County splits offices

January 03, 1993|By Andrea F. Siegel | Andrea F. Siegel,Staff Writer

All four congressmen now representing Anne Arundel County say they plan to open offices in the county or on its border.

The county, which has provided office space for U.S. Rep. Tom McMillen, defeated in November, will invite the new representatives to discuss the possibility of setting up shop in county-owned buildings. Until now, Anne Arundel County had been able to make do with one congressman, Mr. McMillen. But congressional redistricting divided the county among four congressional districts.

Faced with a sudden quadrupling of its need to provide congressional offices, the county will offer space in Annapolis, possibly in the Arundel Center North, and "maybe in community centers or county facilities," said Louise Hayman, spokeswoman for County Executive Robert Neall.

Mr. McMillen, a Democrat, represented the county for six years. But redistricting pitted him against another incumbent, Republican U.S. Rep. Wayne T. Gilchrest, in the 1st District. Mr. Gilchrest won.

Cathy Collier, press secretary to Mr. Gilchrest, said he will keep his Salisbury and Chestertown district offices and is negotiating on undisclosed space in Anne Arundel County.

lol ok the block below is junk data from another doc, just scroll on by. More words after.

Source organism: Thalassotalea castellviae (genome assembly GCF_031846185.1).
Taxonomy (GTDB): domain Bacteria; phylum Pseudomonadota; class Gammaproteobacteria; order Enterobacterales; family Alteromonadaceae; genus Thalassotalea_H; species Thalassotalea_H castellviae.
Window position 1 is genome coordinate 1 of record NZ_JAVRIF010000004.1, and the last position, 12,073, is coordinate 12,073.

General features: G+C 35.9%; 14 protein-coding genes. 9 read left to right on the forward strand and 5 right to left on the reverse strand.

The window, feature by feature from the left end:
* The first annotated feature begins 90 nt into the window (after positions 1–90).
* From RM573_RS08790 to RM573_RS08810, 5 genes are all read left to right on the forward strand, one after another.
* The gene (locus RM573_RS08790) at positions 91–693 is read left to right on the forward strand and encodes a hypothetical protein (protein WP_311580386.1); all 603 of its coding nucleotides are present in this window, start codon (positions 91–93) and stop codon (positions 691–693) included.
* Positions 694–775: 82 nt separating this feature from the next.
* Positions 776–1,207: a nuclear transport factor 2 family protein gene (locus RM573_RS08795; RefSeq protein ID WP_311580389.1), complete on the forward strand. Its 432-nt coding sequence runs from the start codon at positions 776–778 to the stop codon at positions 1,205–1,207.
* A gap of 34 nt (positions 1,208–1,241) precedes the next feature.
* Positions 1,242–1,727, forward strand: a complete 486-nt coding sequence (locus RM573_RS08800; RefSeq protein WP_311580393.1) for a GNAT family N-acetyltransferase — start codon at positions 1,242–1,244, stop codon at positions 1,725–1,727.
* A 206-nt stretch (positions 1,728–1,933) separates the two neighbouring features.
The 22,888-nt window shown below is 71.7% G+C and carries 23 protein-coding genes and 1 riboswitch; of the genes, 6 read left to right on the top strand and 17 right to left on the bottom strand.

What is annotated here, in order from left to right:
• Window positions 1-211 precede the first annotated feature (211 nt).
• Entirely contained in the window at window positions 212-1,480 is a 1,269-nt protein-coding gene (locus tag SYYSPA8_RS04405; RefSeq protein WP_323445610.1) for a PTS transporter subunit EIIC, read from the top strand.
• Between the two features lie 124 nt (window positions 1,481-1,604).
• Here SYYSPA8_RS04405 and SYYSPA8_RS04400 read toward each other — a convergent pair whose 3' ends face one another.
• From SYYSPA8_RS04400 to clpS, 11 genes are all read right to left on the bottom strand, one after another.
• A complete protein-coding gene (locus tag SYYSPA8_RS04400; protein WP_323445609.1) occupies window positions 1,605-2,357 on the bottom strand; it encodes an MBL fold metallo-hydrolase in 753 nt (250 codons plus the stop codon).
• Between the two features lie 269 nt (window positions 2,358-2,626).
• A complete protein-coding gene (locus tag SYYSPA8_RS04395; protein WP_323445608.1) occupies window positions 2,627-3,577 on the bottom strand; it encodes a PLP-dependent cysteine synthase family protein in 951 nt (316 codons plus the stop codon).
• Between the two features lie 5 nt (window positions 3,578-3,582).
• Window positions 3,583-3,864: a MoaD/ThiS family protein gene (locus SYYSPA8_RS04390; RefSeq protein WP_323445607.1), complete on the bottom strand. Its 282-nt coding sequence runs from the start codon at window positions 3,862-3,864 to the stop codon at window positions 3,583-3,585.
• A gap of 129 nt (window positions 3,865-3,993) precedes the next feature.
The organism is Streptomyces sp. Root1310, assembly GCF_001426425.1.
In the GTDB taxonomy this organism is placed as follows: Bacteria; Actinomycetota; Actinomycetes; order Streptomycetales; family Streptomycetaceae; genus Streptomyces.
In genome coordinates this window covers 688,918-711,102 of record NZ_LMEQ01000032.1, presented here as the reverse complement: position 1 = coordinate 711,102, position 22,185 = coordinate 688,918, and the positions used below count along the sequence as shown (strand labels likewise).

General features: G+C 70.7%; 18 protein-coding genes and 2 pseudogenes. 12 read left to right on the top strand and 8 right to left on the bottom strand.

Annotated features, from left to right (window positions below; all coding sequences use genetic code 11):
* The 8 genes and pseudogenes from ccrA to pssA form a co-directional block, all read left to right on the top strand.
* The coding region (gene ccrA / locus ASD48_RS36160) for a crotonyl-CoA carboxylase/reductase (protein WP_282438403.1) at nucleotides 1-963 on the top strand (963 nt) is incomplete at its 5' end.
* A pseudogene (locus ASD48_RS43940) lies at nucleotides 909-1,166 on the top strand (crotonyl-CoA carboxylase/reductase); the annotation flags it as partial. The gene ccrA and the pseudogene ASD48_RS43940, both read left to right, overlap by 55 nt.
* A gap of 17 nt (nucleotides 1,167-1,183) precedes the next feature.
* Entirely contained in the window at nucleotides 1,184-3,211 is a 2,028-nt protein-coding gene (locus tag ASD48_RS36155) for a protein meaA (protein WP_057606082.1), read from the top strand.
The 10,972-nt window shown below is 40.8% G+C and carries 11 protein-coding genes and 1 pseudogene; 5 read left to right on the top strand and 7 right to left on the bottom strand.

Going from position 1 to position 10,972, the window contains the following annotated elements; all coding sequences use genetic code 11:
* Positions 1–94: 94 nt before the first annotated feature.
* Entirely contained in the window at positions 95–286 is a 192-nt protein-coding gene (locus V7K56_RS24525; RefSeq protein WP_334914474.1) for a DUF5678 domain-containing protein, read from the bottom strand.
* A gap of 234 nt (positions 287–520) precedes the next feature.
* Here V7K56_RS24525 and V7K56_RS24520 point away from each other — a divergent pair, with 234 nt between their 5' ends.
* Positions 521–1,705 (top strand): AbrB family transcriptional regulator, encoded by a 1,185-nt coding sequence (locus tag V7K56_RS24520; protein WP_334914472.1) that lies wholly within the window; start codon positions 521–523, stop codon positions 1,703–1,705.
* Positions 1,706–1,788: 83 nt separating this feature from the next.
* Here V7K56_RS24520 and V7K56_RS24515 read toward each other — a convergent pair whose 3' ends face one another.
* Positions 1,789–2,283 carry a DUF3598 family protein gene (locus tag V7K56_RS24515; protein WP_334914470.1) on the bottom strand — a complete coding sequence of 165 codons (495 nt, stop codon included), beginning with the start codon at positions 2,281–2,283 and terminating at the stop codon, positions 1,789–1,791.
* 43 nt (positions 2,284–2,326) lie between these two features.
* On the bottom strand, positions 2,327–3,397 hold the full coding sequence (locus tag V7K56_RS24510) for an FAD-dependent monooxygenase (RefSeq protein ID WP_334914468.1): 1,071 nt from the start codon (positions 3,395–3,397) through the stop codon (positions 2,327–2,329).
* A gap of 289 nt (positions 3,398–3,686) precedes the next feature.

The 1st District makes a C-shape from the Brooklyn Park area through Glen Burnie, toward Odenton and east to the shore.

"We will definitely be operating at least one office in the county," she said, giving Mr. Gilchrest three or four district offices.

In the 2nd District, incumbent Republican Helen D. Bentley "has been looking for places" in Anne Arundel, said spokeswoman Pat Wait.

That district cuts a wedge from Rock Creek to the Magothy River in Anne Arundel County.

Charles Cresswell, Ms. Bentley's district director, said plans tentatively call for keeping the Towson office, turning the Bel Air office from part time to full time, keeping the part-time Dundalk office and possibly doing outreach work in Aberdeen.

In the 3rd District, Bailey Fine, district director for incumbent Democrat Benjamin L. Cardin, has already approached the county for office space one day a week.

"We are having a hard time finding a site," Ms. Fine said.

The county's share of the district cuts a jagged half-moon from south of Harmans to Pumphrey. It includes the parking lots of Baltimore-Washington International Airport but not office buildings there, Ms. Fine said.

Mr. Cardin will close his office in Catonsville and an outreach center in Brooklyn, areas he will not represent in another month. He will retain other offices, and hopes to open two part-time offices, including the one in Anne Arundel and a once-a-month office in Reisterstown.

Fifth District Democrat Steny H. Hoyer, also an incumbent, hopes to move his Prince George's County office to the Bowie area so that it can be close to the western section of Anne Arundel County that he will represent, press secretary Sarah Broadwater said.

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